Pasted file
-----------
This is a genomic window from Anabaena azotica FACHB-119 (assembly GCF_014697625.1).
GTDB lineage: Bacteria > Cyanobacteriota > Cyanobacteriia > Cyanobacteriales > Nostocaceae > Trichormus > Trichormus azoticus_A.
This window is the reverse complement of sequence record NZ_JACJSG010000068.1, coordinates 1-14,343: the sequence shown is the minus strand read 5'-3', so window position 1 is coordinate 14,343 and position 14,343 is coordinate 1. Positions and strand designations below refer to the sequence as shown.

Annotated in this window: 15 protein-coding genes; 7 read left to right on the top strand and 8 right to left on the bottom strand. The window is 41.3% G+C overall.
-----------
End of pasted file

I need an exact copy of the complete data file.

This is a genomic window from Anabaena azotica FACHB-119 (assembly GCF_014697625.1).
GTDB lineage: Bacteria > Cyanobacteriota > Cyanobacteriia > Cyanobacteriales > Nostocaceae > Trichormus > Trichormus azoticus_A.
This window is the reverse complement of sequence record NZ_JACJSG010000068.1, coordinates 1-14,343: the sequence shown is the minus strand read 5'-3', so window position 1 is coordinate 14,343 and position 14,343 is coordinate 1. Positions and strand designations below refer to the sequence as shown.

Annotated in this window: 15 protein-coding genes; 7 read left to right on the top strand and 8 right to left on the bottom strand. The window is 41.3% G+C overall.